Low-income students get ‘Suited for Success’

BY STEFANO ESPOSITO Staff Reporter, Jan 17, 2011 2:32AM
Article from Chicago Sun-Times

Off and on, for a stretch of about 15 years, Lewis Magers was told what clothes to wear — usually in a “really nasty” shade of brown or pale blue, and if they didn’t fit so good, well, too bad.

It’s been three years since Magers’ last jail stint, and on Saturday, Magers, 37, slipped into another uniform — also a shade of brown, but this one came with a burnt-orange tie and a tailor wielding a measuring tape and a piece of chalk.

Bruce Wilson, 24, of Chicago, (center) gets help from Brooks Brothers tailor Alex Jasiak (left) and General Manager Barbara Mitchell. | Rich Hein~Sun-Times

Magers was one of 41 men and women — some of whom had never worn a suit and couldn’t tell you their shirt sizes — to get outfitted, for free, as part of “Suited for Success,” an event sponsored by the Illinois Education Foundation. The nonprofit has awarded more than $3.5 million in scholarships to some 250 low-income community college students since 2006.

“If I saved my money, I might be able to go to the Salvation Army and piece something together, but a custom suit? No,” said Magers, modeling a “gently used” taupe suit at the swanky Standard Club in the Loop.

Brooks Brothers, Allen Edmonds, the 900 Shops at North Michigan, Morgan Stanley, Davis Imperial Cleaners, and Julie Watson Style were among the companies donating time and services for the event Saturday.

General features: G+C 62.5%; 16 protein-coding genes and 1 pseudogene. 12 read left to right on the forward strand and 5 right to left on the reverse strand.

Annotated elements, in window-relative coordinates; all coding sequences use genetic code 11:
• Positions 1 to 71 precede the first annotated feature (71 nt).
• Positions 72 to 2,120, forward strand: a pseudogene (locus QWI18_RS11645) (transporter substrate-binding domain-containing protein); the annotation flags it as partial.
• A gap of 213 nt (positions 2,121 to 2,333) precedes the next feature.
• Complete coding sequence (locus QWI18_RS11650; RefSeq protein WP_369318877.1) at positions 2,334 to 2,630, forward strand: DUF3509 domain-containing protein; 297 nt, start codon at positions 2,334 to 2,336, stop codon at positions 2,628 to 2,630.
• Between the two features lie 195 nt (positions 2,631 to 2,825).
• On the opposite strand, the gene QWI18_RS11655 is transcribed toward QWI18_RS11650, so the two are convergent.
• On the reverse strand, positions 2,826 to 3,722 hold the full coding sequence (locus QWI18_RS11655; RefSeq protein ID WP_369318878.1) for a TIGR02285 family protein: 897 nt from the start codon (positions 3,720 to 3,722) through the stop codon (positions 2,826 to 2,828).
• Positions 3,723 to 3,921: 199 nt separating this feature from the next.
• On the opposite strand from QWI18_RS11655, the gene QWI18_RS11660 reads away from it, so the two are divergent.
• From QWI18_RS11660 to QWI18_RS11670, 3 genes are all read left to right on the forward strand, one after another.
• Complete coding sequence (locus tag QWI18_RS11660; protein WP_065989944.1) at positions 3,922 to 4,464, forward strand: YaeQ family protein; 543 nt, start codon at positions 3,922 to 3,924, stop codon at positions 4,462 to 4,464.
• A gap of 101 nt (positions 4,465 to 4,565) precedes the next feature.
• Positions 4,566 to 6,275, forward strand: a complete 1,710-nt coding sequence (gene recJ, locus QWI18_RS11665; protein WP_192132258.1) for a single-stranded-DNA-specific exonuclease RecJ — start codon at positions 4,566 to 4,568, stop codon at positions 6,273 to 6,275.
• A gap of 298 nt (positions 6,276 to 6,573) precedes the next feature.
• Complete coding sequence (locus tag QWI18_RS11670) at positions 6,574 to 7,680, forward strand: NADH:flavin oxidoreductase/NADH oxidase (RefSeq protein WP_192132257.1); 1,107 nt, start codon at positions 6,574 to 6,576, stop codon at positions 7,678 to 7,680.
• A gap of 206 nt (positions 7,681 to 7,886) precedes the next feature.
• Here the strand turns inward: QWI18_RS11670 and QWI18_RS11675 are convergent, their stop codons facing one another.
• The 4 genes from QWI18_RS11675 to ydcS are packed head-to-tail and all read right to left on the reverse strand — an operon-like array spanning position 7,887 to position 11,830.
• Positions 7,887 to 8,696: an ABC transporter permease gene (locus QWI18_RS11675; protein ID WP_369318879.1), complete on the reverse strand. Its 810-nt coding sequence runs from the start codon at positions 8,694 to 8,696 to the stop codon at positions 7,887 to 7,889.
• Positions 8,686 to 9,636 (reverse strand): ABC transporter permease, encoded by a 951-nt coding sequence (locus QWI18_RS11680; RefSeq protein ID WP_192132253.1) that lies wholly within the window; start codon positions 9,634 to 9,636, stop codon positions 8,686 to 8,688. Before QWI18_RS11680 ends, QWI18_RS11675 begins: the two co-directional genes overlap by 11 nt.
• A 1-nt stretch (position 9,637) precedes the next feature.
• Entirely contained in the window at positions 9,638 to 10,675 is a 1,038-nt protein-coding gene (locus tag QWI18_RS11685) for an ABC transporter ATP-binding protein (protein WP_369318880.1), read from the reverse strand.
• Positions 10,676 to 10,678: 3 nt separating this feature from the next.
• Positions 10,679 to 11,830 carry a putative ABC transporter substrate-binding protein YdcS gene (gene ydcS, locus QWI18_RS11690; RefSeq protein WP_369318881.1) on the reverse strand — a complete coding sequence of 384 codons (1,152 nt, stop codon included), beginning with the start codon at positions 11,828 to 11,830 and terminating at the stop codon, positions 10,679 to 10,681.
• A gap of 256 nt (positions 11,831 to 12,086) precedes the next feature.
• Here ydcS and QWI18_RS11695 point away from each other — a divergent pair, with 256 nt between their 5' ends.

Chris Gardner (center), inspiration for "The Pursuit of Happyness" and CEO of Gardner Rich LLC, is greeted by Rick and Lynda Wood, owners of Davis Imperial Cleaners. | Rich Hein~Sun-Times

Magers, after losing much of his earlier years to drug addiction and dealing, is now focused on becoming a certified alcohol and drug counselor, after he finishes up his coursework at Harold Washington College.

Another community college student, 18-year-old William Mendez, who spent a stretch as a homeless teen, said he could easily get used to the “pampered” life he experienced Saturday.

“Now I feel like I can look forward to having” a future, said Mendez, who lives in the Little Village neighborhood and is studying business at Harold Washington. “Before, I just chose not to look ahead.”

Chris Gardner, whose rags-to-riches story inspired the Will Smith movie The Pursuit of Happyness, was on hand to remind the students — not to contradict the day’s theme — but to point out that a sharp mind is more important than a sharp suit in becoming successful.

He also joked about his early days in the business world when he had to make do with only two suits for an entire year.

“One blue and one gray,” he said. “The joke around the office started: ‘Oh, that’s Chris. He’s re-enacting the Civil War. Some days he’s with the North, some days he’s with the South.’ It’s funny now. That s— wasn’t funny at the time.”

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